What is more important is to use some up elevator to stop the nose from dropping , the rudder is used for taxi and for aerobatics (ie) spin recovery.

On a crosswind approach using opposite aileron and rudder is called side slipping and keeps the nose of the model in line with the centre line on touchdown , crabbing is when you let it weather cock (ie) point into the wind but continue to track the centre line adding rudder at the flare to line up with the centre line , I would not worry to much about the rudder in the turn once you are using ailerons .

Hope this helps

Brgds
S
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Old Oct 24, 2006, 08:58 PM
Watching the Sky
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Maumee, Ohio
Joined Mar 2006
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Naming the plane on the Optic 6

Gnomedanny you make me feel stupid. I just read your post on how you name your planes on the Optic 6. I am always forgeting which channel a plane is set to. So I have been writing the channel number on the plane, but sometime I change the rx and then need to put a new number on the plane. Why did I not think of this when naming the plane.

Gene
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Old Oct 30, 2006, 01:32 PM
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Rio Rancho NM
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aeajr,
I started out on a GWS Beaver a few years back then moved to Bluecor profile foamies. Geez I thought this is pretty simple. All my flying was on calm days.

Then I built a Stevens Aero Diddlerod and again this stuff is pretty simple. Of course I was crusing all this around at 1/2 throttle & didn't fly in wind. And I was just doing lazy circles, 8's etc.

This year I built a Stevens Aero Squirt 400 and my problems began. If I fly it trimmed for level flight at 1/3 throttle on a calm day I'm ok. But speed and/or wind cause problems. Should I be leaving the plane trimmed this way and just use the down elevator to control altitude at higher speeds? Or should I be trimming to fly level at a higher speed and in the wind?
bill
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Old Oct 30, 2006, 02:32 PM
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You should not have to use significant trim changes at higher speeds. Naturalyl the plane will climb some with higher speeds as the wing generates more lift, but this should be easy to manage. Something is wrong.

You may be too nose heavy causing you to have too much up elevator to compensate for the nose heavy condition. This would lead to sluggish handling and a change in trim with speed.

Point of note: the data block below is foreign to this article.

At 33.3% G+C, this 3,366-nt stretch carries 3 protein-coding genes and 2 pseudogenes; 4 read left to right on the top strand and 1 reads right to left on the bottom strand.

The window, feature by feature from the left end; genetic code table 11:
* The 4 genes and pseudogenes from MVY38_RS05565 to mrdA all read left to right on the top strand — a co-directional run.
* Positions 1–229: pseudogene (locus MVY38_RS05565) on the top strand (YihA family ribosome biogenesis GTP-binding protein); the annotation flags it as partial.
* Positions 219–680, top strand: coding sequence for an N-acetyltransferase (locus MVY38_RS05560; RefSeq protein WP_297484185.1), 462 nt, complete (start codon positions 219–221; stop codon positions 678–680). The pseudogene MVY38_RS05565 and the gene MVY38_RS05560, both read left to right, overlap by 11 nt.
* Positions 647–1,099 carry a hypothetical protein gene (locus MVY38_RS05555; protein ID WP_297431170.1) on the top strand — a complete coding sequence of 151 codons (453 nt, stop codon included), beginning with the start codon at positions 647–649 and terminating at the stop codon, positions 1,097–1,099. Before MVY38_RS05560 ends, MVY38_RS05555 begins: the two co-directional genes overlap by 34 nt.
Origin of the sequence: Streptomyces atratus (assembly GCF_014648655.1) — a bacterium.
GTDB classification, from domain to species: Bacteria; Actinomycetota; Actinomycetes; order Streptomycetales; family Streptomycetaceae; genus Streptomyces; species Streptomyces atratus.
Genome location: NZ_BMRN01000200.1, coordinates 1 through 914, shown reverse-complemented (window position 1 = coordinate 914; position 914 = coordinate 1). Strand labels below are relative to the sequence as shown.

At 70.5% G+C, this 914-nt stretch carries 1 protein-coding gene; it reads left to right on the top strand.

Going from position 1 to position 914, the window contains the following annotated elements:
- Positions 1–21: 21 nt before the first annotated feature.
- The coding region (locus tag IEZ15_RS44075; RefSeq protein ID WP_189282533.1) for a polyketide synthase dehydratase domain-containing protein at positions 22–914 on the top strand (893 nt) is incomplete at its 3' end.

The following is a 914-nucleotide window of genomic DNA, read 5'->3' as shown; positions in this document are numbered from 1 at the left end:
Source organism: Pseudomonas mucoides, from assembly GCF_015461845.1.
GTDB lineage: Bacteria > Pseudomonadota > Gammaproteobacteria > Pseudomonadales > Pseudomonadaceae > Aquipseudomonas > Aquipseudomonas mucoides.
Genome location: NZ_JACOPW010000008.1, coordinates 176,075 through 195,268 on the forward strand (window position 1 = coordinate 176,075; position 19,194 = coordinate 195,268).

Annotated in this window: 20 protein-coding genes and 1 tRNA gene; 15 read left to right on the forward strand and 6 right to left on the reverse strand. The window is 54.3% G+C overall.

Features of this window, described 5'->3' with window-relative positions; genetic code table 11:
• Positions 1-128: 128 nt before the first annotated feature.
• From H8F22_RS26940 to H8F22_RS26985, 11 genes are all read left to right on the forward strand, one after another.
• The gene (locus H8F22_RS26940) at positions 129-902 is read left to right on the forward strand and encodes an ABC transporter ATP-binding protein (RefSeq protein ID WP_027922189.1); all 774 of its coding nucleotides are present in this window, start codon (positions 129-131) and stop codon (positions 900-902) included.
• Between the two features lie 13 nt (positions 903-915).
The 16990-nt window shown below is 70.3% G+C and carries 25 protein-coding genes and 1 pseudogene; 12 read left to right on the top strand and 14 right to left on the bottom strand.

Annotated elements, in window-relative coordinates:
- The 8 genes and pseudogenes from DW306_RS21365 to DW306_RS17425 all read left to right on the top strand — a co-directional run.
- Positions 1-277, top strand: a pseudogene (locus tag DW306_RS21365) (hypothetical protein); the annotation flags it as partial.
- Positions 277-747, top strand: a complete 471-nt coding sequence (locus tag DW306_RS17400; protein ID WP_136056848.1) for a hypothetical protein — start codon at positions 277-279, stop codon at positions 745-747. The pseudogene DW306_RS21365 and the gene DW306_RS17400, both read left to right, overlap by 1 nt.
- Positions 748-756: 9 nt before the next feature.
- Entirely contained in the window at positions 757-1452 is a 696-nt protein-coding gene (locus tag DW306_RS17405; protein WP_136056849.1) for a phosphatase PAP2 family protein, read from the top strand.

Look at your elevator at your current trim. Is it up a little bit? That's your problem.

Try moving the CG back a little at a time and readjusting your trim.

Let us know how that works.
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Old Oct 30, 2006, 03:11 PM
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The elevator is down just the tiniest almost imperceptable bit when it flies straight & level at low speed 1/3 throttle. It really climbs on anything over 1/2 -2/3 throttle. This plane does seem to have a fair amount of incidence in the wing, perhaps 3 degrees. To keep the plane level with the stick neutral at 2/3 throttle I need maybe 1/16 down elevator.

Right now it balances at 30% of the chord. I'll try the CG shift and see if that helps. Forgive me a dumb question but wouldn't it be more prone to climb if it were tail heavy rather than nose heavy? Or am I missing something since my background is FF rubber stuff?

I'll be back later to talk about whether it could be lack of enough downthrust.
bill
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Old Oct 30, 2006, 03:33 PM
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Typically if it is nose heavy you will have to trim in up elevator to keep it from diving from the heavy nose. So, as you pick up speed, you feel that up elevator.

Based on your down trim, I would shift focus to the engine position. Is it pointed straight out or is it down and to the right? Typically you need some right and some down.

The other possibility could be caused by a stationary stab that is tipped up toward the back ( as opposed to a fully floating stab ) I had this problem on my Spirit sailplane. It is like having up elevator in the tail that has to be countered by down trim.
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Old Oct 30, 2006, 05:04 PM
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Thanks for the ideas. As soon as we get a little calm around here I'll do a bit of experimenting. Not as easy as FF where you can glide trim a plane.
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Old Nov 17, 2006, 12:33 AM
i stole gino's DP
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United States, IL, Kane
Joined Nov 2006
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[QUOTE=Jason Paul]Ed, I'm so new that I don't even have a plane yet.



me to
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Old Nov 17, 2006, 06:35 AM
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Jim.browne,

It is great that you are doing plenty of research before you get your first plane. There are many threads on first planes. I don't want to enter that discussion here as it is off topic. Let me just say that you have a lot of fun waiting for you.

Welcome!